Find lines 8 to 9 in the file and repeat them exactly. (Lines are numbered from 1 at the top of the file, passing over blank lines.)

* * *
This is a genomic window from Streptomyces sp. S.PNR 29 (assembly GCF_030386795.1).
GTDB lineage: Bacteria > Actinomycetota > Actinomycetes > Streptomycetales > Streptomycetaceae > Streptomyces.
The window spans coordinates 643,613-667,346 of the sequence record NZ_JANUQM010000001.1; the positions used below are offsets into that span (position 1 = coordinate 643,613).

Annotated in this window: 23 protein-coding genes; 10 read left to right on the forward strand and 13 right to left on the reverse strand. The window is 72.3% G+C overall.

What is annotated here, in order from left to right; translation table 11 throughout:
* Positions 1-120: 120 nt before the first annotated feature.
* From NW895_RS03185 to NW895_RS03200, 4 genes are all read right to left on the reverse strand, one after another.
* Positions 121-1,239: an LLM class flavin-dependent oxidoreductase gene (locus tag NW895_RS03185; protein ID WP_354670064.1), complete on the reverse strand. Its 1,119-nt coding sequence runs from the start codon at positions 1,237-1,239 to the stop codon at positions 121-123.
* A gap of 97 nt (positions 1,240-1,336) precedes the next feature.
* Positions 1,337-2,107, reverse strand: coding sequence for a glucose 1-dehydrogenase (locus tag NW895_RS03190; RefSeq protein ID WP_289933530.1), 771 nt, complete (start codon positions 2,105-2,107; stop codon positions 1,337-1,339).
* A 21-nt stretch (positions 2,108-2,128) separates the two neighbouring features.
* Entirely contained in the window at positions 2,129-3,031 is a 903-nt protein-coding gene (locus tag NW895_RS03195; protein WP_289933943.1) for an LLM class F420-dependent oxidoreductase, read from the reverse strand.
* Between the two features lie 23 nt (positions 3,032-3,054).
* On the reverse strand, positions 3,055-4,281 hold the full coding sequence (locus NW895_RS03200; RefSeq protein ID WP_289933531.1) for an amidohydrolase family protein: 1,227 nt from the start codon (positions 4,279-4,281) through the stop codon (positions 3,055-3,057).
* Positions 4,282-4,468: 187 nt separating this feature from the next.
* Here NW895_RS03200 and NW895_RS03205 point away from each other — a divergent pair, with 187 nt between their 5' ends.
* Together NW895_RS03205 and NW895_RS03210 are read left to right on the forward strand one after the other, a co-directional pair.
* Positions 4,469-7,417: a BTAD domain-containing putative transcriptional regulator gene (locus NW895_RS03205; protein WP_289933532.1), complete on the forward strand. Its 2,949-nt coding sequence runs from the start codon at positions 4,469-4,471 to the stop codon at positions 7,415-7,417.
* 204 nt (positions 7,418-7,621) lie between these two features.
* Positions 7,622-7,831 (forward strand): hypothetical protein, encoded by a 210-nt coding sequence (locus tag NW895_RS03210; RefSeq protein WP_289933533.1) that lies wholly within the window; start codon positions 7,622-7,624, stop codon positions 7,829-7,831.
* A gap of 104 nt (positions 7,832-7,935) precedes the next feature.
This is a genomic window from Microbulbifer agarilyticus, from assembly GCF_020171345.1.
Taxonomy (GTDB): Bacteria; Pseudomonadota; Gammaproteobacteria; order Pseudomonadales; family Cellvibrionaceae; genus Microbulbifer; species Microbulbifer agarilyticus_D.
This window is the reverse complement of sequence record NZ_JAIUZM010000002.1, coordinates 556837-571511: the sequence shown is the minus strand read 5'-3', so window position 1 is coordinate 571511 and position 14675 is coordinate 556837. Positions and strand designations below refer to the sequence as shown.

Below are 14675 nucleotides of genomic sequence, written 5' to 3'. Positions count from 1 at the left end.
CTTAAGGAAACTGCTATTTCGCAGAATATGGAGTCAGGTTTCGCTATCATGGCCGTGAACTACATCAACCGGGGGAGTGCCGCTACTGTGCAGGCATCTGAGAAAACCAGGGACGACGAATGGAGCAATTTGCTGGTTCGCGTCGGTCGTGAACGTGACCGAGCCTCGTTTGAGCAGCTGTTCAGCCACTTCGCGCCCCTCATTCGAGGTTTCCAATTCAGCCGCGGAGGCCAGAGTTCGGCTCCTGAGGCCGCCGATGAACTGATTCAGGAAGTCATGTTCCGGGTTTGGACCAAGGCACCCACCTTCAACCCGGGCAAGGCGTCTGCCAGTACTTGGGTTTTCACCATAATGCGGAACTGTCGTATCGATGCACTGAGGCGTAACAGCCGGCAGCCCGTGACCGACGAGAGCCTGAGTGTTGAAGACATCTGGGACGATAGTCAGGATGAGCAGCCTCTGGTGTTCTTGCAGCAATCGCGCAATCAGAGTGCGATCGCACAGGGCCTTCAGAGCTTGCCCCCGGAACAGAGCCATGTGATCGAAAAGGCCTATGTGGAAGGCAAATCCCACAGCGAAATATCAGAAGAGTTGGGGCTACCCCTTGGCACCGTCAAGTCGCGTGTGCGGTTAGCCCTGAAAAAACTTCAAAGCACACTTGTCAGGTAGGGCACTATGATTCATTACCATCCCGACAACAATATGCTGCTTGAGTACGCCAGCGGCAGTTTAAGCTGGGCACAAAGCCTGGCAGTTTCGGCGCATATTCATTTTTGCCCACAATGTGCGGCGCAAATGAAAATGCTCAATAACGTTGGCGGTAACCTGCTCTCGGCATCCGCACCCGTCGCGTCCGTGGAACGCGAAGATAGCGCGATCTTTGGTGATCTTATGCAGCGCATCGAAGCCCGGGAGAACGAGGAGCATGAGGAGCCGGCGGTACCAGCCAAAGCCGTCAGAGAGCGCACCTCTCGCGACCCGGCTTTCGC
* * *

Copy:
* Positions 121-1,239: an LLM class flavin-dependent oxidoreductase gene (locus tag NW895_RS03185; protein ID WP_354670064.1), complete on the reverse strand. Its 1,119-nt coding sequence runs from the start codon at positions 1,237-1,239 to the stop codon at positions 121-123.
* A gap of 97 nt (positions 1,240-1,336) precedes the next feature.